While academics were important, Heath also participated in the school’s Ecology Club.

“You learn about pollution,” he said.

“We planted a plant, but COVID came and we couldn’t see it,” Naeem said.

Ricketts played soccer every now and then with other sports fans.

“Before the pandemic I did Cub Scouts,” Wetter said. “The meetings, my mom would come with me. It was pretty fun. I went camping with my dad.”

Some good times the students had were the Halloween Trunk ‘n’ Treats, the Valentine’s Day dances, and the Santa Shop at Christmastime.

“I wore a costume and painted my face green,” Naeem remembered when thinking about the Halloween events.

“I was either a clown or a scarecrow,” Heath said.

“At the Santa Shop, I used to get my mom necklaces and I got my dad a glass bottle with a miniature boat,” Wetter said. “My mom used to hang the necklaces in her car.”

Beitel said she will miss Siersma.

“I will miss all the teachers here,” Heath said. “I like this school.”

“I will miss it because of the good memories I have made here,” Ricketts said. “If I go to a different school I may not be able to see these kids again.”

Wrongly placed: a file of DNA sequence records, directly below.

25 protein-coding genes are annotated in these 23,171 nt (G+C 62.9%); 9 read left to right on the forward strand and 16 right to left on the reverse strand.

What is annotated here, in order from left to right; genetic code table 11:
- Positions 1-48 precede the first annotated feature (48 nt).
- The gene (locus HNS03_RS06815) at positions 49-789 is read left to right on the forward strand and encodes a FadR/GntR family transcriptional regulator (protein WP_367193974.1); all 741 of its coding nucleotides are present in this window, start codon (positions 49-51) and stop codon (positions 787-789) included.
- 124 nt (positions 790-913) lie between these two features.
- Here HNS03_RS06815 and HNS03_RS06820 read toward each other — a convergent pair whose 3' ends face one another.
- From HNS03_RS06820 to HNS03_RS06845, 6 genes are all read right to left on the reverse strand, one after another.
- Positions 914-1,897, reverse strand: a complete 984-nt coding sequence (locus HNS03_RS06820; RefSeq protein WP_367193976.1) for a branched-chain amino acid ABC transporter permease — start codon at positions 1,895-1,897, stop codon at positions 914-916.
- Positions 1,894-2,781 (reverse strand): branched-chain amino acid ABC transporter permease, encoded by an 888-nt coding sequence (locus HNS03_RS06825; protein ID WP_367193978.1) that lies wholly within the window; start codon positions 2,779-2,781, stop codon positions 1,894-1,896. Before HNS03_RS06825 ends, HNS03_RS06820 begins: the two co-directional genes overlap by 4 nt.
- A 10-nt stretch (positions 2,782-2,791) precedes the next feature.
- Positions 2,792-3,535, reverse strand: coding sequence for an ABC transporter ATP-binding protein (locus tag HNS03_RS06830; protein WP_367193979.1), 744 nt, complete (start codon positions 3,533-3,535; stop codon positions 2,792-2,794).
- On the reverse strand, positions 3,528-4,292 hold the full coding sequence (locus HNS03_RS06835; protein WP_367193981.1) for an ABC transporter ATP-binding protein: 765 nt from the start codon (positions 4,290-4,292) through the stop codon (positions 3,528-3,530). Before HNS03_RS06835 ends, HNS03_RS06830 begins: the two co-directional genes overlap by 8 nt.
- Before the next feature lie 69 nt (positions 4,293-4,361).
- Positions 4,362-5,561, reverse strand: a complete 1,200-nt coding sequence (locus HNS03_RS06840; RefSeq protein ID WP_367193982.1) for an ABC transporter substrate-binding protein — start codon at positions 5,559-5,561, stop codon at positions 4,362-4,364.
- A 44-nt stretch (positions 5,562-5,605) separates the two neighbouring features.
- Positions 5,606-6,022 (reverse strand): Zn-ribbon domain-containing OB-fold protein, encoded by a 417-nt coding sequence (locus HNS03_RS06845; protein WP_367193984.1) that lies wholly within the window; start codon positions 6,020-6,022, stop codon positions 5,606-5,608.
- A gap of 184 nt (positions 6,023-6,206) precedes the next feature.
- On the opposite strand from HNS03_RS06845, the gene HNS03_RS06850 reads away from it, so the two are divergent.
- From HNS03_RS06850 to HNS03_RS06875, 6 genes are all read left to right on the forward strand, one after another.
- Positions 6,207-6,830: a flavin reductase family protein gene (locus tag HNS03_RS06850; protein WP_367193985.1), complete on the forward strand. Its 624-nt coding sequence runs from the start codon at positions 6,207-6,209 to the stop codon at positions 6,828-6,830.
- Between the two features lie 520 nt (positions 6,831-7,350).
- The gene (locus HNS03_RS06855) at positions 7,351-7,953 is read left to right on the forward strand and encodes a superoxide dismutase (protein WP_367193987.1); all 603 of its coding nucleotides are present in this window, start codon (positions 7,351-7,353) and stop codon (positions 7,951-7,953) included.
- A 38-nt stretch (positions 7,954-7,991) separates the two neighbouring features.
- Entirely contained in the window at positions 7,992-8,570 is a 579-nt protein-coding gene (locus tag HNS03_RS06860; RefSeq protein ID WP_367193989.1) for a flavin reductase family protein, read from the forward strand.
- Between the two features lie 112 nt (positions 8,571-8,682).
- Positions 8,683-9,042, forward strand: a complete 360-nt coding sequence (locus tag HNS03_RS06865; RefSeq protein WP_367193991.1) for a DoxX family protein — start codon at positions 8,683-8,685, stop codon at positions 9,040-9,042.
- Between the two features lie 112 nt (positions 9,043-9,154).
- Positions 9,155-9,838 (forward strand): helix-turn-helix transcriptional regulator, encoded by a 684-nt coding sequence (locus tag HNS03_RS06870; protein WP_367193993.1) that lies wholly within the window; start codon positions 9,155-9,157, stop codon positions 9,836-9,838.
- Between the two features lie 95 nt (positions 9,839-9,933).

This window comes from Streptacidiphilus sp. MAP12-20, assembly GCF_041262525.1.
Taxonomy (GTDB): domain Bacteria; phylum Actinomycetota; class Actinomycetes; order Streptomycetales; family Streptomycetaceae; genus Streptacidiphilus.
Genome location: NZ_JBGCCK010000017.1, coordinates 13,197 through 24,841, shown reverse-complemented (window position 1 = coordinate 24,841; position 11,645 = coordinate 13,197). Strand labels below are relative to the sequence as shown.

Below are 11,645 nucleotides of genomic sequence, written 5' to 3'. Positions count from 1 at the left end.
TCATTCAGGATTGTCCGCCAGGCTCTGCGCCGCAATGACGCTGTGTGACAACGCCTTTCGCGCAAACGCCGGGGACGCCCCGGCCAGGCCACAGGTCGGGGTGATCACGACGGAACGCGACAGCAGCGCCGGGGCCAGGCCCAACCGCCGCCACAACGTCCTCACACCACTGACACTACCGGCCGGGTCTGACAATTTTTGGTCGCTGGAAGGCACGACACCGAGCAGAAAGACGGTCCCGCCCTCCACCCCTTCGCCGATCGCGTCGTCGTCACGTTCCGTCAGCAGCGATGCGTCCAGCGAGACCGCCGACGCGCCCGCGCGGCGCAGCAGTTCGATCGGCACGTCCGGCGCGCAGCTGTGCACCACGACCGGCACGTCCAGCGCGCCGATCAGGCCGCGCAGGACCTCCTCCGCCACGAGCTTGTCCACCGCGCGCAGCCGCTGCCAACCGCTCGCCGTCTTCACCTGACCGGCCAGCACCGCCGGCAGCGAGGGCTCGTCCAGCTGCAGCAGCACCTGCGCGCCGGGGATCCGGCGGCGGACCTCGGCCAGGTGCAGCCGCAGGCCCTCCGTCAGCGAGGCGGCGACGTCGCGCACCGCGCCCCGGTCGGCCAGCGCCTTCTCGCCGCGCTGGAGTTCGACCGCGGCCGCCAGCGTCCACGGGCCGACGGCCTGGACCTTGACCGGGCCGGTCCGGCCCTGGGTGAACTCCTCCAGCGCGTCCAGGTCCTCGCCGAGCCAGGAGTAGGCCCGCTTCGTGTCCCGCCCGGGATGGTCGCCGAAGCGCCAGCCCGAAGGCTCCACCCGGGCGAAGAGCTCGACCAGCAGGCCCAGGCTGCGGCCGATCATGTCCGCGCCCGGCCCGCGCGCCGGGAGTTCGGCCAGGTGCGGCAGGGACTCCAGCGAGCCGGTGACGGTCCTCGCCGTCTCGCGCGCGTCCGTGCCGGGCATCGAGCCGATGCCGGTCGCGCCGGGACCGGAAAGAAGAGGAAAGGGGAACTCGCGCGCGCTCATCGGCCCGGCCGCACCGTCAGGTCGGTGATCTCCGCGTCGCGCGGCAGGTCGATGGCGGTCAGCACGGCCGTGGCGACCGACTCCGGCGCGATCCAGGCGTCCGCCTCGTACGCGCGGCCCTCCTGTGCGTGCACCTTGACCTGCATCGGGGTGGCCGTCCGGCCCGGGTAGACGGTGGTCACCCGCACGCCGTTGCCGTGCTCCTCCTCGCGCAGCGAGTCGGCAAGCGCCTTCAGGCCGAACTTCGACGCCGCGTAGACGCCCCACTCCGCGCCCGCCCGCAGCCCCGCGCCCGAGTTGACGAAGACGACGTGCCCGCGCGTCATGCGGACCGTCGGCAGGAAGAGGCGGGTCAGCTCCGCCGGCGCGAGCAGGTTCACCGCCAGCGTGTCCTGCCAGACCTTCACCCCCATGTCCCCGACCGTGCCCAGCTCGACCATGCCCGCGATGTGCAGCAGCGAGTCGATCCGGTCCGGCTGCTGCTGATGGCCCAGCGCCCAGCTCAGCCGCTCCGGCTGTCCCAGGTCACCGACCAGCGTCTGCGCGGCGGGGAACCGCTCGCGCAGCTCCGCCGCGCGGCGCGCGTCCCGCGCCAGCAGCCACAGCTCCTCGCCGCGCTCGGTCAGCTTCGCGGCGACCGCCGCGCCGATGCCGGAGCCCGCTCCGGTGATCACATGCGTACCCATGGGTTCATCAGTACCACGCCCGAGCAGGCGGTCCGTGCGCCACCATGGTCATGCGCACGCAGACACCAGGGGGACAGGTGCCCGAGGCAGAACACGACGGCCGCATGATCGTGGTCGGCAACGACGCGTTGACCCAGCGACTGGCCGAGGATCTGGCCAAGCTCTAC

During the clap out, “I got to say hi to my teachers again,” Wetter said.

“I was nervous about it because so many people were cheering,” Ricketts said. “At the end, I started feeling better about it.”

“I really liked it,” Heath said. “The teachers clapped really loudly in my ears. I liked seeing all the kids in grade order.”

For Beitel, it might be the start of something.

“It’s always been my dream to be a writer or an actor,” she said.

“She actually is a very good writer,” Heath interjected.

“Now I know how it feels to have clapping and flash photography all the time,” Beitel said.

“When the photographer was taking photos, you were doing poses,” Ricketts said.

Parents of the fifth graders stood outside the school to greet their children during the clap out. Many took videos and snapped photos. Lisa Olkowski couldn’t hold back the tears.

“My last baby’s leaving,” she said of her son, Jackson, who will start sixth grade in the fall. Olkowski — a lunch mom, Parent Teacher Organization member and parking lot monitor — has been at Siersma for 15 consecutive years. Her oldest children, Nicholas, 17, and Gabriella, 12, were once students there.

“I’m all done now,” she said, while referring to Siersma as a “family.” “What a wonderful staff. I love them dearly.”